Psychological studies have shown that, in later life, depression and psychological decline can be abated by the presence of religious influence1. In their review, “Religion and depression in later life,” Braam et al. found that late-life religiousness mostly negatively correlates with depressive symptoms, and the association is more pronounced in elderly Americans in poor health. Further, they outline four dimensions of religiousness which may affect psychological states, to varying degrees: cognitive – beliefs and convictions, affective – spirituality and religious trust, behavioural – church attendance and private practices, and motivational – personal importance. It is clear that cognitive and affective religiousness can directly influence psychological states related to depressive moods, and the social support networks present in religious communities are exactly why so many skeptical people within churches fear the dive away. And once depressed, it’s possible for affected individuals to positively influence remission through religious salience.1

So how does secularism even begin to touch that? It’s often argued that even if beliefs and hopes are false, they should be left alone if people find personal comfort in them; PZ Myers will be one of the first to say that false hopes are socially damaging and should be avoided (he noted this in a panel discussion at the University of Minnesota in 2011), but how can atheism work to replace the documented positive effects of religiousness in certain mental health patients? We start by talking about the origins of mental illness, delusions, and neurodegeneration in reality-based, scientific terms.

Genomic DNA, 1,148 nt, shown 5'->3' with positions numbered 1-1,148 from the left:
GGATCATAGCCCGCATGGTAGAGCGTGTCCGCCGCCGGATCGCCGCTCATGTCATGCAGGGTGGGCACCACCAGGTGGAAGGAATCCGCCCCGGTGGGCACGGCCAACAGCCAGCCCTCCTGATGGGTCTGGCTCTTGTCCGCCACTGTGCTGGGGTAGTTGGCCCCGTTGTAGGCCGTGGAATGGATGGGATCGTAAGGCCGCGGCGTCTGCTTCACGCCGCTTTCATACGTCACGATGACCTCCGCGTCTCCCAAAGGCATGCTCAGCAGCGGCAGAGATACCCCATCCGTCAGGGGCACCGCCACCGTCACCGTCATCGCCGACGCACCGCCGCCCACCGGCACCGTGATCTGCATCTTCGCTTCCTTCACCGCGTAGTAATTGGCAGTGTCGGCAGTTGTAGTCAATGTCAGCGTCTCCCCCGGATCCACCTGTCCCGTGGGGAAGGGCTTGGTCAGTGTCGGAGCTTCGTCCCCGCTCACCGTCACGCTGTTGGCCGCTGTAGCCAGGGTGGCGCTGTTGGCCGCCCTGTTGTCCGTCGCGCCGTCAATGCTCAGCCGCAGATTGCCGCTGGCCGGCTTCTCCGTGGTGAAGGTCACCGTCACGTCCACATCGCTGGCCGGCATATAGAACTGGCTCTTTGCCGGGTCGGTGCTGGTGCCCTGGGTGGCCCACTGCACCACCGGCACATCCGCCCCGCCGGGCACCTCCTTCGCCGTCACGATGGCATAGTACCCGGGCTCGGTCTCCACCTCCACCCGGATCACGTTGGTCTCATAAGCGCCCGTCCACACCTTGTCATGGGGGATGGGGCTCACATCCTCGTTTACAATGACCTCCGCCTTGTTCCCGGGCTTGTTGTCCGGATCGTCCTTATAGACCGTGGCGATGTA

The mind/body duality, as well as allusions to divine intervention, promoted by various religions and philosophies over the centuries are intrinsically damaging to the acceptance and treatment of mental illness. Colloquially known as the “it’s all in your head” falsehood, the concept of mental illness as being separated or excluded from obvious physical illness is cemented by the very idea of separation between the psyche and the body. Depression, social anxiety, and the hosts of other neural misfires from which many of us suffer, are rooted in neurobiology and neurophysiology – but so are the emergent properties of the “mind”, e.g. consciousness and self-awareness. So, the sooner the secular movement stabs at this duality misconception within the context of recognizing mental illnesses as physical diseases, the sooner taboos are killed and closets are emptied.